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Study: N.J. cancer patients likelier to die in hospital:

Cancer patients in New Jersey are more likely than patients elsewhere to spend their dying days in a hospital receiving aggressive care such as chemotherapy, tube-feeding and breathing assistance, an analysis of Medicare records found.

Its findings highlight the types of discussion that need to take place – both individually and as a society – about care at the end of life. It also raises questions about possible overtreatment and the waste of resources used to provide futile care.

“The care patients receive has less to do with what they want and more to do with the hospital they seek care from,” said Dr. David C. Goodman, the lead author of the study.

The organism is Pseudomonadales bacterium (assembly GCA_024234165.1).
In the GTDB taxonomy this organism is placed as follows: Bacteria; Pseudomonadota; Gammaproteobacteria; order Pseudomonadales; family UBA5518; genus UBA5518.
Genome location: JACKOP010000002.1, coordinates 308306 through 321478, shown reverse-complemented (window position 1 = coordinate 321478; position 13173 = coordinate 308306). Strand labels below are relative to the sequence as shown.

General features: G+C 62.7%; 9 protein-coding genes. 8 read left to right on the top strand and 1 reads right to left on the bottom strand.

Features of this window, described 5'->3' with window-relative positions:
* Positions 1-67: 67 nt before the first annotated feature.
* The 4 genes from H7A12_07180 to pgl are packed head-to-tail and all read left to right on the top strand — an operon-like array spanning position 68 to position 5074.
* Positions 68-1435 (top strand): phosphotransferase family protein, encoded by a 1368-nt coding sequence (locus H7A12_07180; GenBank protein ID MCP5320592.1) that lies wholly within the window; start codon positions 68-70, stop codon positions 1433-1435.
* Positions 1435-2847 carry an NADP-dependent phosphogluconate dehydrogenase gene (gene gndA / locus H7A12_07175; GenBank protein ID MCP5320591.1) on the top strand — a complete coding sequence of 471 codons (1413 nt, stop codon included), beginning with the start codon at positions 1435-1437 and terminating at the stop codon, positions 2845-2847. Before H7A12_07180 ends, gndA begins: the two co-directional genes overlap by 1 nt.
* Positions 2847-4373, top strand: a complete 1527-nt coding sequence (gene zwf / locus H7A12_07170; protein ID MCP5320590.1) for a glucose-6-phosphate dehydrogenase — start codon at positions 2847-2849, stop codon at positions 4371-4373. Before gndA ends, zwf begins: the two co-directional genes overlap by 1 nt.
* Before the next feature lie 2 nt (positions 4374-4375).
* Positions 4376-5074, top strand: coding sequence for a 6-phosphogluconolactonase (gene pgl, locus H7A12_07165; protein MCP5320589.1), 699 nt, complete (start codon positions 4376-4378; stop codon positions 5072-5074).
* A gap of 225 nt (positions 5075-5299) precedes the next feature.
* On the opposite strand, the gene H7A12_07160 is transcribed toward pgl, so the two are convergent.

With previous research showing that the vast majority of patients, if given a choice, would strongly prefer to die in a homelike setting surrounded by family, this report shows the gulf between patient preferences and the type of care they receive, he said.

“Patients want to live long, but they also want to live well,” Goodman said. “Physicians need to open up the conversation in terms of living well as well as living long.” [E]ven within two weeks of their deaths, many patients here received chemotherapy to treat their disease.

Physicians need to examine how they communicate with patients. The culture of oncology, said Goodman, is “to press on with treatments” even when cure is not possible. Patients need an honest explanation of their prognosis and the options for care, he said.

[I]n most regions of New Jersey, fewer than half of the advanced cancer patients whose records were examined were enrolled [in hospice care] during the last month of their life. Many entered the program for just three days or less, not enough time for it to really help, said Goodman.

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